NYT Essay Contest Winners Feature New Milford HS Students


Ariel Altinbas, Co-Editor

 In December 2017, the New York Times announced a new essay contest for students worldwide, ages 13-19, to connect and apply what they are studying in school to the world today. Entrance in the contest required an essay of no more than 500 words describing the connection that was made, either on a personal, more individual level or in a group of up to five people. Results of the contest were announced on February 22, 2018, and out of the more than 1,200 submissions, The Learning Network released a list of the works of 50 students who either won, were runners-up, or honorable mentions. Of those 50 students, three of them, Nathan Davidov, Jeric Duro, and Shane George, are from Mrs. Westbrook’s AP Literature classes.

Nathan Davidov’s essay connects Othello and Desdemona’s relationship to a New York Times article titled “10 Ways to Love Better,” identifying the faults in the characters’ relationship. Nathan chose this topic because he felt that “a lot of us in high school, we have those [same] faults within our relationships” and observed that Othello’s actions serve as an eye-opener for people to reflect upon their own actions and relationships. He said his chosen article “denoted Othello’s obsession with Desdemona and how we should accept our own insecurities and not try to push them onto other people.” When asked if he thought that his essay would be selected, Nathan said “No, not at all,” and said, “I was pretty happy, but I was stunned. I thought it was a mistake” after learning the news. Nathan’s message to everyone is to “keep writing.”

Jeric Duro’s essay explores the question “Do more principles make us more vulnerable to manipulation?” He wrote about Iago from Shakespeare’s Othello, with inspiration from the Air Force Academy incident in which racial slurs were posted on the doors of African American students in the academy, ironically, by an African American cadet. Jeric compared Iago’s betrayal of Othello by discussing the betrayal that occurs not by our enemies, but by those we consider comrades. While writing his essay, Jeric said he was “focused more on how can I get this idea out of my head and onto the paper” and initially wasn’t even considering entering it in the contest. When Mrs. Westbrook announced his name as one of her students who was chosen, he said, “I was very shocked. Mrs. Westbrook was congratulating me and high-fiving me, but I was still doubting it because I didn’t believe it. How could my essay be chosen?” Jeric’s advice for anyone tasked with a writing assignment or participating in a challenge similar to the NYT challenge is “when you’re focusing on writing, whether you’re entering a contest or not, it’s most important to work on just getting your idea onto the paper and just letting it flow and be as much of your own as possible.”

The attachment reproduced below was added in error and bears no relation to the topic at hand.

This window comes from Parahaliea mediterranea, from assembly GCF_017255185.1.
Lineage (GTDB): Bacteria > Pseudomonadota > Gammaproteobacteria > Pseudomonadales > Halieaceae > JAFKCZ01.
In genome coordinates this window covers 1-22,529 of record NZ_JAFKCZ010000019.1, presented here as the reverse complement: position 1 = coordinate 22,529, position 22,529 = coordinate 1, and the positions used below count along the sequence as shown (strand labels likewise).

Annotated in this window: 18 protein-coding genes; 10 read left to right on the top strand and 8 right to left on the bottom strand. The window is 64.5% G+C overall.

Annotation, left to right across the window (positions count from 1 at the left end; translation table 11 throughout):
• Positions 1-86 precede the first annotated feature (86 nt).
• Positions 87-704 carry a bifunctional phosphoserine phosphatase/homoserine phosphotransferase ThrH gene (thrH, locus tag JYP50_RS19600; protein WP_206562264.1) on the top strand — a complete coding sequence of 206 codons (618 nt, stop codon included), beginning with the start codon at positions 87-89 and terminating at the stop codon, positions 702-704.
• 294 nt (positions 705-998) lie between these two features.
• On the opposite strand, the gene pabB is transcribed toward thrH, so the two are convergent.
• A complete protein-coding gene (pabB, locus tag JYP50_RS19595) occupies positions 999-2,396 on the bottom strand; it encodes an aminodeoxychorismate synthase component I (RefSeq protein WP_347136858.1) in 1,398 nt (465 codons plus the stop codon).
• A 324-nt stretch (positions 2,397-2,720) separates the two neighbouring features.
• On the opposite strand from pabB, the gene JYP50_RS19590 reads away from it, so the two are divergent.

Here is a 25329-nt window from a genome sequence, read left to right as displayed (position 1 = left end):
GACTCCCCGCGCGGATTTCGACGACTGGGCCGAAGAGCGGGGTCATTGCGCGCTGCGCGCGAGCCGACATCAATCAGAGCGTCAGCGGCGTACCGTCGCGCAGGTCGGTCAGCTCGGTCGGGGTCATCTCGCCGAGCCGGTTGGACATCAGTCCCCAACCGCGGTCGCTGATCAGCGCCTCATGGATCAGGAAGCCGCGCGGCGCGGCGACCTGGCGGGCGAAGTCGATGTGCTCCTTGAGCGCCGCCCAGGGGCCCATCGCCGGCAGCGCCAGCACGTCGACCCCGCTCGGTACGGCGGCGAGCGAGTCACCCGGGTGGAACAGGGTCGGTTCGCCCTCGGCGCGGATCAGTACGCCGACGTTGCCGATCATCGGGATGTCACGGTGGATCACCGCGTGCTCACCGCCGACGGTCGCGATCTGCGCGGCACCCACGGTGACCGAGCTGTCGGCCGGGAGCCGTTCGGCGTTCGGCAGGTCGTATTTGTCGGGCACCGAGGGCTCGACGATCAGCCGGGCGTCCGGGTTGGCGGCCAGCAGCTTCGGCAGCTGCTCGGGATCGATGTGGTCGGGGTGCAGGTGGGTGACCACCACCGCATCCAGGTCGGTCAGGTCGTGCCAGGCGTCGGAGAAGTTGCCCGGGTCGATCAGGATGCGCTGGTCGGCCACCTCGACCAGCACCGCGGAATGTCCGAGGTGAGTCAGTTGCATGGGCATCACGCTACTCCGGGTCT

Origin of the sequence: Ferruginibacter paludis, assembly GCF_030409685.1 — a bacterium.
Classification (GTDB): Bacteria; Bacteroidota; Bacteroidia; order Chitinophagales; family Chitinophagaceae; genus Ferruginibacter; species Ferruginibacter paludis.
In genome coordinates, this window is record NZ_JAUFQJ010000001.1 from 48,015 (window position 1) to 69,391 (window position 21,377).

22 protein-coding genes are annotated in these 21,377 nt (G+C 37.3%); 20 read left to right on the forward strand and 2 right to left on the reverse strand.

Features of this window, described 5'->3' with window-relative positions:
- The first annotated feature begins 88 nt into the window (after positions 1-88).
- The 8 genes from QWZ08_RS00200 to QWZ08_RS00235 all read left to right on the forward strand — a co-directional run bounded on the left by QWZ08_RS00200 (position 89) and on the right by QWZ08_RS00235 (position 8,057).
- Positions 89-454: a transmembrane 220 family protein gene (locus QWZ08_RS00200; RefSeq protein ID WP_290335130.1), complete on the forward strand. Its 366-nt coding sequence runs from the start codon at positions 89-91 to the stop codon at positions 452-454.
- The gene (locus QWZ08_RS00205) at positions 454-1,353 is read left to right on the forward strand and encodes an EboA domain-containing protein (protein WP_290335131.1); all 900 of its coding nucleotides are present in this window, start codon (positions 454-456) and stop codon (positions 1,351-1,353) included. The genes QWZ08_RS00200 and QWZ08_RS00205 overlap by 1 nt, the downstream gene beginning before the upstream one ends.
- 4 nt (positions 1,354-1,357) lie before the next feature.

Shane George’s essay discusses sexism in Venetian society through the eyes of Emilia, Iago’s wife, using Harvey Weinstein as an example from modern society. Shane focused on Emilia because he “thought she was sort of like the feminist voice in Othello. She calls out Iago and Othello and all the other men for using her and all the other women.” He chose the topic of sexism because it’s a “very modern issue” and because “TIME magazine had just released their cover for Person of the Year and it was every silence breaker.” He felt Emilia speaking out and “breaking her silence was comparable to those [modern] silence breakers.” While writing his essay, Shane said, “I honestly wasn’t even thinking about the contest. I just wanted to write something Mrs. Westbrook would be proud of.” When he found out he was mentioned as a runner-up, he felt very honored. “I was really happy that they chose my essay among so many other options,” Shane said. He felt his talents were displayed well through his writing and also heaped praise upon Mrs. Westbrook by saying that “it also shows a lot about Mrs. Westbrook that three of her students were mentioned.” As for Shane’s final message, he said: “I just want to acknowledge Mrs. Westbrook for being an amazing teacher that allowed our creativity to be cultivated.”

When she found out three of her students were on the list, Mrs. Westbrook was surprised. At first, she thought “maybe one or two winners” would have been chosen by the end of the contest. However, as students were writing, she said that “it was apparent from the originality” that her students would do really well in the contest and she felt “the selections were very organic to what the kids thought. We had 40 different perspectives of one book.” Mrs. Westbrook believes in her students’ abilities, and when asked if she thought so many people from her classes would’ve been recognized by the New York Times, she said: “I expected a good result but I just didn’t expect this result.”

Congratulations to all 50 students whose essays were chosen as either winner, runners-up, or honorable mentions by the New York Times, and to Mrs. Westbrook for teaching and inspiring three of our own!